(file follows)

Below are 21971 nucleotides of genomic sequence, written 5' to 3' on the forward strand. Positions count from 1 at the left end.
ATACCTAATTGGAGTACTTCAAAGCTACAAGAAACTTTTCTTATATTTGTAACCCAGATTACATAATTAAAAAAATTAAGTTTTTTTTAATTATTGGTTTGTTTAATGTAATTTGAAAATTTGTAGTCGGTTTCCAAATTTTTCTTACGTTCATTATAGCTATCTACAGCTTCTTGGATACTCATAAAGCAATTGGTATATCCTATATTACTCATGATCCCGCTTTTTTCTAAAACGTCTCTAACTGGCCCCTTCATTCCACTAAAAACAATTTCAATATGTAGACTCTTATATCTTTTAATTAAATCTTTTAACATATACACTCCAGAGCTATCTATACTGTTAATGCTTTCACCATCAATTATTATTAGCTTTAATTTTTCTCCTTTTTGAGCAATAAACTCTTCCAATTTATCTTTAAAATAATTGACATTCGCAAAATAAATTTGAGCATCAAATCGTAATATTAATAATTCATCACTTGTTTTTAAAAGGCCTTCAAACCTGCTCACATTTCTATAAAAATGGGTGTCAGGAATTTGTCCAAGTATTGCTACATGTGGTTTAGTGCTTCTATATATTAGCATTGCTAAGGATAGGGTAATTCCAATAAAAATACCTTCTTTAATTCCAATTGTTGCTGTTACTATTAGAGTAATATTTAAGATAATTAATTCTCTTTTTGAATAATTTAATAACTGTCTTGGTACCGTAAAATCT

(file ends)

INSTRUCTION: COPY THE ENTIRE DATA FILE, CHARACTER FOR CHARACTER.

Below are 21971 nucleotides of genomic sequence, written 5' to 3' on the forward strand. Positions count from 1 at the left end.
ATACCTAATTGGAGTACTTCAAAGCTACAAGAAACTTTTCTTATATTTGTAACCCAGATTACATAATTAAAAAAATTAAGTTTTTTTTAATTATTGGTTTGTTTAATGTAATTTGAAAATTTGTAGTCGGTTTCCAAATTTTTCTTACGTTCATTATAGCTATCTACAGCTTCTTGGATACTCATAAAGCAATTGGTATATCCTATATTACTCATGATCCCGCTTTTTTCTAAAACGTCTCTAACTGGCCCCTTCATTCCACTAAAAACAATTTCAATATGTAGACTCTTATATCTTTTAATTAAATCTTTTAACATATACACTCCAGAGCTATCTATACTGTTAATGCTTTCACCATCAATTATTATTAGCTTTAATTTTTCTCCTTTTTGAGCAATAAACTCTTCCAATTTATCTTTAAAATAATTGACATTCGCAAAATAAATTTGAGCATCAAATCGTAATATTAATAATTCATCACTTGTTTTTAAAAGGCCTTCAAACCTGCTCACATTTCTATAAAAATGGGTGTCAGGAATTTGTCCAAGTATTGCTACATGTGGTTTAGTGCTTCTATATATTAGCATTGCTAAGGATAGGGTAATTCCAATAAAAATACCTTCTTTAATTCCAATTGTTGCTGTTACTATTAGAGTAATATTTAAGATAATTAATTCTCTTTTTGAATAATTTAATAACTGTCTTGGTACCGTAAAATCT